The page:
How long have you been writing?
I’ve only been writing for about seven years. Reading wasn’t an important part of my life until I hit college, neither was writing. I dropped out of high school at sixteen and worked for a couple of years before I went to a community college and then onto university. I think I sat down and read a book a day for almost a year before I decided that I wanted to write.
What’s your connection to the Midwest?
I was born and raised in Sedalia, MO. My entire family is located in central or southern Missouri. I lived in Sedalia up until I was twenty-four when I left to study writing in Texas.
How has the Midwest influenced your writing?
Place is a key feature in my writing because it informs my character’s thoughts and actions. I’ve been told by quite a few editors that I have a “quiet” style of writing. I value stories that allow for the privilege of silence. I think too many writers jump into dramatic action or a character’s anguished interiority without much thought given to the power of silence. It may not be a Midwestern tic, but silence was certainly something I grew up around in my part of Missouri.
Why do you believe there has never really been a regionalist push for Midwestern writing in the past like there has with the South or even the West Coast?
That’s a good question, especially considering that the West Coast and the South have annual regional award anthologies, with no Midwestern equivalent. I think the Midwest occupies too vast a region to be ignored in literary circles, yet it also sits in a liminal space between virtually every well defined geographic and cultural region in the lower forty-eight, so it’s hard to have a unique identity when areas of it straddle the South, East and West Coasts.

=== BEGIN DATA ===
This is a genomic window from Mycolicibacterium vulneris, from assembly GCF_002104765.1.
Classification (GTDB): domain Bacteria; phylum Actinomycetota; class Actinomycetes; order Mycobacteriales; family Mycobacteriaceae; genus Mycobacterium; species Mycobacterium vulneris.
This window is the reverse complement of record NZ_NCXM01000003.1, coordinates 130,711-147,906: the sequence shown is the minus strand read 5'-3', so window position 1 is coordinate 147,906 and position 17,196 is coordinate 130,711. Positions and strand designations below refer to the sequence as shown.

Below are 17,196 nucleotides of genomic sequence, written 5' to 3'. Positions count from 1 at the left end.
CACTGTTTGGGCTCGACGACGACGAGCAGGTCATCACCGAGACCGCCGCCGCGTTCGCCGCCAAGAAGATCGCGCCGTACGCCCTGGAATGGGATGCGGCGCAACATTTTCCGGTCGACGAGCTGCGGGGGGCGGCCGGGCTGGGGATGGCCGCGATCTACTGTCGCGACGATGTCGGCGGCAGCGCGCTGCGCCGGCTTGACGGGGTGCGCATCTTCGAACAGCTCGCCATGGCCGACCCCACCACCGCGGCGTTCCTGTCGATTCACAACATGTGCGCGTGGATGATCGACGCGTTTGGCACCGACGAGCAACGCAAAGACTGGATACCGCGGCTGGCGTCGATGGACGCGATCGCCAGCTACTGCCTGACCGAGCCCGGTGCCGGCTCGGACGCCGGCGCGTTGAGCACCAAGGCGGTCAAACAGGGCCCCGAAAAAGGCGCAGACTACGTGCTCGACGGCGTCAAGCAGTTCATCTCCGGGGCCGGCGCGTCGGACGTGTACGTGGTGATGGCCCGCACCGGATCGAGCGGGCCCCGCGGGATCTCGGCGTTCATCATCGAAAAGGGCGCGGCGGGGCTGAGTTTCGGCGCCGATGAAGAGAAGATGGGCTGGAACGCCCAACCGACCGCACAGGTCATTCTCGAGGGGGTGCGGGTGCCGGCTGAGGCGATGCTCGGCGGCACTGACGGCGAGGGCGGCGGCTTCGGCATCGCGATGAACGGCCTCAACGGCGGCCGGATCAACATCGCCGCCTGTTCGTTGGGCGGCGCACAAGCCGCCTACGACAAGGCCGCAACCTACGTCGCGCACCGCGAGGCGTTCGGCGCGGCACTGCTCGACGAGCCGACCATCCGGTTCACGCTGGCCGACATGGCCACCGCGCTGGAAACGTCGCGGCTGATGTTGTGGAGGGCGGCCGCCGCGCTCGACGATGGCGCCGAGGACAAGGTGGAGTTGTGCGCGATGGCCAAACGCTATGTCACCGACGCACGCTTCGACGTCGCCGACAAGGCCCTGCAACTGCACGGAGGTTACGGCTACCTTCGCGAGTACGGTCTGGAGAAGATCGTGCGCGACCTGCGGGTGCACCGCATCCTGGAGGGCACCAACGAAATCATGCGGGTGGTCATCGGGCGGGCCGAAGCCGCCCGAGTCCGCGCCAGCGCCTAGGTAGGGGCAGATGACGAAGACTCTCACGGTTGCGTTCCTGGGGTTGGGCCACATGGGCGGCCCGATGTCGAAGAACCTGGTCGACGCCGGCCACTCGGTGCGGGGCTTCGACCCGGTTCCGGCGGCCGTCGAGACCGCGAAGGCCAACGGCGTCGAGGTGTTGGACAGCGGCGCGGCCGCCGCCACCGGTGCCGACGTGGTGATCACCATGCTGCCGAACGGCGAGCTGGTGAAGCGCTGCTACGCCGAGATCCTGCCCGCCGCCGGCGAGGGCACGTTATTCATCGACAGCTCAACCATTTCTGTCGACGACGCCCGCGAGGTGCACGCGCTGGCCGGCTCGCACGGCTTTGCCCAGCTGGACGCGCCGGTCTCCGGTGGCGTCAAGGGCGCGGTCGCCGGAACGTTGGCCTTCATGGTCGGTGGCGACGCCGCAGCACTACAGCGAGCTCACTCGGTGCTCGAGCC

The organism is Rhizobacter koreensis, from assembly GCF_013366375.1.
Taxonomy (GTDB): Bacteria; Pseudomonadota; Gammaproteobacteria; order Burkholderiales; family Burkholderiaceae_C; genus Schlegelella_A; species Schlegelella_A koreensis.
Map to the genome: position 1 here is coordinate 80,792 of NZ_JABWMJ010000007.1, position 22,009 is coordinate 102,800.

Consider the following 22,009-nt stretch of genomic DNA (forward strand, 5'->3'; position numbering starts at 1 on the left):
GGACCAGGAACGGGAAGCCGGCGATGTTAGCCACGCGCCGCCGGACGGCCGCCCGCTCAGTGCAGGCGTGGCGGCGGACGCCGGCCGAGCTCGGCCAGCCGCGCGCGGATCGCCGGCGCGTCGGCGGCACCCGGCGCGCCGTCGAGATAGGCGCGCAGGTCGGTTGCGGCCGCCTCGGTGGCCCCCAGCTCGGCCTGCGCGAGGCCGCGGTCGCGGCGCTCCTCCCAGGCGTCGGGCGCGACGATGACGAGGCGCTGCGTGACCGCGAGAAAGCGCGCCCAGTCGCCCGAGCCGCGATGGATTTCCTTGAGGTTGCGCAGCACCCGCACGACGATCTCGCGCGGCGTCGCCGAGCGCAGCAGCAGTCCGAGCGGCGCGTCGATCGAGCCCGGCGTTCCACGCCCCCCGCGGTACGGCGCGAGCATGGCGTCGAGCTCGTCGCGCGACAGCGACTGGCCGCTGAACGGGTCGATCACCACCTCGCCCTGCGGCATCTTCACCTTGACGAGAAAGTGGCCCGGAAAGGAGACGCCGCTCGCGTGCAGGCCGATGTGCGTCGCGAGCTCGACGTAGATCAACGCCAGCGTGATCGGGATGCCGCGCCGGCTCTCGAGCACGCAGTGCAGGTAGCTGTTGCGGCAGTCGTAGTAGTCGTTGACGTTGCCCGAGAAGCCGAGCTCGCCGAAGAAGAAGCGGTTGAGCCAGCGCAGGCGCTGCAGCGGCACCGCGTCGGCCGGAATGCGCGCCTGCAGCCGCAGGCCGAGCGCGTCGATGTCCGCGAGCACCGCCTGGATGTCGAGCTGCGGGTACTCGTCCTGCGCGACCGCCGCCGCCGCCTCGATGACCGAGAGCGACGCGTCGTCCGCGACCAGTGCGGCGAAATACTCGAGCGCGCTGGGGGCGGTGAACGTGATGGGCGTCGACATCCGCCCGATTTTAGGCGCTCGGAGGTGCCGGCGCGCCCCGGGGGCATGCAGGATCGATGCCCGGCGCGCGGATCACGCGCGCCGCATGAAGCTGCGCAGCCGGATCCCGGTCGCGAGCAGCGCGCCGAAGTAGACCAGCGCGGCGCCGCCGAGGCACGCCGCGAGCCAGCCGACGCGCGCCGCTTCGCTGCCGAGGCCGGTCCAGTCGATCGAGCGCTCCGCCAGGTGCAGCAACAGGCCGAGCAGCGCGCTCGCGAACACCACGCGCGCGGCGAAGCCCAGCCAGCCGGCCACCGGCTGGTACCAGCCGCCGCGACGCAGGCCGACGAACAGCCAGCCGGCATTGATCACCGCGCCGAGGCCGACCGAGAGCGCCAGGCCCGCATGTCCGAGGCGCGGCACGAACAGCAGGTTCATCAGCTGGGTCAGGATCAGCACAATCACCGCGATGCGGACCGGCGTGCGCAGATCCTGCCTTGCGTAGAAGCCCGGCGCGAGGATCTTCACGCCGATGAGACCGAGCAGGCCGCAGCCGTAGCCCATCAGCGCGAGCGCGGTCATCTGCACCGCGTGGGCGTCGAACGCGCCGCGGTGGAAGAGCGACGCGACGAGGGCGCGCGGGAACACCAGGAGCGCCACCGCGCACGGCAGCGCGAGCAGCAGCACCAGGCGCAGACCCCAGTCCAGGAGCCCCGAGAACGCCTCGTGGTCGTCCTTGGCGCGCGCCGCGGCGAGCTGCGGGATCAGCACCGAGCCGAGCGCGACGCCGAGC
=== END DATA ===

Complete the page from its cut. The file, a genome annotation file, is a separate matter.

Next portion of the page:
Some aspects of my writing have strong Southern roots, yet my writing doesn’t fit into typical Southern Realism. Likewise with a growing number of writers from the Midwest that struggle to form a regional identity like Daniel Woodrell, who has been compared to a number of famous Southern authors, though I find that his style is distinctly Midwestern. I also think John Brandon’s novel Arkansas and Frank Bill’s forthcoming collection Crimes in Southern Indiana have distinct Midwest regional vibes.
How do you feel about social media to promote your writing, and do you use it?
I like social media. I also really fear social media. The internet has spurred an amazing amount of new platforms for all things involving literature. It’s also raised anxiety levels in authors to new extremes. Every farmer I know has a DSL connection and knows how to use Google. I cannot tell you how many awkward phone conversations I’ve had with my mother which began with “So and so looked up what you said online, and . . .” disaster ensues.
But we live with it.
I’ve been on WordPress for a few years now, and started a blog called The Rankings to track the number of times literary markets are represented in the various annual award anthologies. The research and data I’ve gathered are put on the site so that people can see what markets are under or over represented.
Adventures of Huckleberry Finn (The non-edited version).
Anything served at the Missouri State Fair.
Did you know that they can deep-fry anything at a State Fair? I’m serious. They can deep fry Twinkies, ice cream and even Coca-Cola.
If you could have coffee (or tea or a beer) with any literary figure, alive or dead, who would it be?
Probably Barry Hannah. I missed my chance to go on a road trip to Oxford, MS, in 2006 to do an interview with him, which I really regret now that he passed away.
Where can we find more information about you?
My personal website